qqPlot(lm.cchd506.final$residuals, las = 1, id.n = 3, main="QQ Plot")
# residuals vs order of data
plot(lm.cchd506.final$residuals, main="Residuals vs Order of data")
# horizontal line at zero
abline(h = 0, col = "gray75")
```
The partial regression residual plots show weak linear relationships for each
variable conditional on the others.
Variable `mppwt` shows a potential high-leverage point (167, high pre-pregnancy weight)
that might influence this
predictor, but given the Cook's distance plot above, I won't worry too much
about this point at this time
(though it could be worth redoing the analysis without this point to see whether the selected model changes).
```{R, fig.height = 8, fig.width = 8, echo=FALSE}
library(car)
avPlots(lm.cchd506.final, id.n=5)
summary(lm.cchd506.final)
```
## __(3 p)__ Interpret the final model
What proportion of variation in the response does the model explain over the mean of the response?
(This quantity indicates how precisely this model will predict new observations.)
Finally, write the equation for the final model and interpret each model coefficient.
Do these quantities make sense?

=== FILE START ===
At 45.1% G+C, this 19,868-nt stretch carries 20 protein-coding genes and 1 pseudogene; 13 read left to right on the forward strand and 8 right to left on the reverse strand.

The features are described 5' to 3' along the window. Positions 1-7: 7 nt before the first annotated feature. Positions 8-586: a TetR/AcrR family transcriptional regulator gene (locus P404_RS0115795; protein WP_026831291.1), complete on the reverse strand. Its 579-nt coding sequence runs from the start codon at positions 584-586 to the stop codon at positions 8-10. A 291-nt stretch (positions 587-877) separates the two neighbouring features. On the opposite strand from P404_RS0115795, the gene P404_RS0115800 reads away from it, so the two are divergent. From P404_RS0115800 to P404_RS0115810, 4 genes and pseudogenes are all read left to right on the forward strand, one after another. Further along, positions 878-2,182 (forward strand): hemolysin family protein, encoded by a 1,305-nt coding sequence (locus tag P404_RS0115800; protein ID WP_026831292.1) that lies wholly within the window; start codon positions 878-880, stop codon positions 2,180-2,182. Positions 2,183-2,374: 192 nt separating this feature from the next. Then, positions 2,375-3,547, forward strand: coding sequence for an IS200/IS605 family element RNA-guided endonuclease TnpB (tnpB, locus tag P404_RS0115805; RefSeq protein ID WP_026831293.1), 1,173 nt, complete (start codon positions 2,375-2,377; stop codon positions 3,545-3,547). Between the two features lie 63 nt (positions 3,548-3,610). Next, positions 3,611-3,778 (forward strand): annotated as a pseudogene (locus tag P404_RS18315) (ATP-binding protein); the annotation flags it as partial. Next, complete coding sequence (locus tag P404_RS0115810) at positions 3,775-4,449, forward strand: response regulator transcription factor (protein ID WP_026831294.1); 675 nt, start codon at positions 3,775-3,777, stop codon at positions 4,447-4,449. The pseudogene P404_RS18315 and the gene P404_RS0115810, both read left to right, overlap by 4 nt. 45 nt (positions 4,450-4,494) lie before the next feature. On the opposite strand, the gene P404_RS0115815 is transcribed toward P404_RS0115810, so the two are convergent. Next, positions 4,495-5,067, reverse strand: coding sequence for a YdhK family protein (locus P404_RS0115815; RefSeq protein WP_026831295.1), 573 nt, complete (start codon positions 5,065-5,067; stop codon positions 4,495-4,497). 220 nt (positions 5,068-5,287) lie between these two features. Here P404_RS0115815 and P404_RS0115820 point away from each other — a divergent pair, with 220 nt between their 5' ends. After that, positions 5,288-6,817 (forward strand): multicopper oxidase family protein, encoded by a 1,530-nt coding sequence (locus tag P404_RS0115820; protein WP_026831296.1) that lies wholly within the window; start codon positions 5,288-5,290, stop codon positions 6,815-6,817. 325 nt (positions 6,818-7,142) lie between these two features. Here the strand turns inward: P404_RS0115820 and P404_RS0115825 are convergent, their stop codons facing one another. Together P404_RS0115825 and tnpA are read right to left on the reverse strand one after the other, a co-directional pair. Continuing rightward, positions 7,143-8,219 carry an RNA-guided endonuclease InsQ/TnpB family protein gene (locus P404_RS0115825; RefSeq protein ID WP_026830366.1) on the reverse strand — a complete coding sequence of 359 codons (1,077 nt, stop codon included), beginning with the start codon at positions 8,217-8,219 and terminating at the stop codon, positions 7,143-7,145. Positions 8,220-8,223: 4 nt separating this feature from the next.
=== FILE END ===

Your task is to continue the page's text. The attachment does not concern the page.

### Solution
The model explains $R^2=`r signif(summary(lm.cchd.final)$r.squared, 3)*100`%
of the variation in the response.
This is not a lot, but birth weight is more complicated that these predictors can capture.
The final model is
$$
\textrm{cbwt}
=
`r signif(summary(lm.cchd.final)$coefficients[1,1], 2)`
+ `r signif(summary(lm.cchd.final)$coefficients[2,1], 2)` \textrm{ msmoke}
+ `r signif(summary(lm.cchd.final)$coefficients[3,1], 2)` \textrm{ mht}
+ `r signif(summary(lm.cchd.final)$coefficients[4,1], 2)` \textrm{ mppwt}
+ `r signif(summary(lm.cchd.final)$coefficients[5,1], 2)` \textrm{ pht}
.
$$
The model predicts that, with all other predictors held constant,
that a child's birth weight (pounds) is expected to
* increase `r signif(summary(lm.cchd.final)$coefficients[2,1], 2)` pounds for each additional cigarette the mother smokes each day,
* increase `r signif(summary(lm.cchd.final)$coefficients[3,1], 2)` pounds for each inch taller the mother is,
* increase `r signif(summary(lm.cchd.final)$coefficients[4,1], 2)` pounds for each pound heavier the mother is pre-pregnancy, and
* increase `r signif(summary(lm.cchd.final)$coefficients[5,1], 2)` pounds for each inch taller the father is.
So maternal cigarette use decreases birth weight and parental physical size increases birth weight.
This makes sense to me.
## __(1 p)__ Inference to whom
To which population of people does this model make inference to?
Does this generalize to all humans?
Sometimes this is call the "limitations" section.
By carefully specifying what the population is that inference applies to,
often that accounts for the limitations.
### Solution
The model applies to live-born white male babies to women under the Kaiser
Health plan who recieve prenatal care and later give birth in a Kaiser clinic
in California within a reasonable time range of the children studied in this
dataset.
This does not generalize to all humans, though we would expect similarities.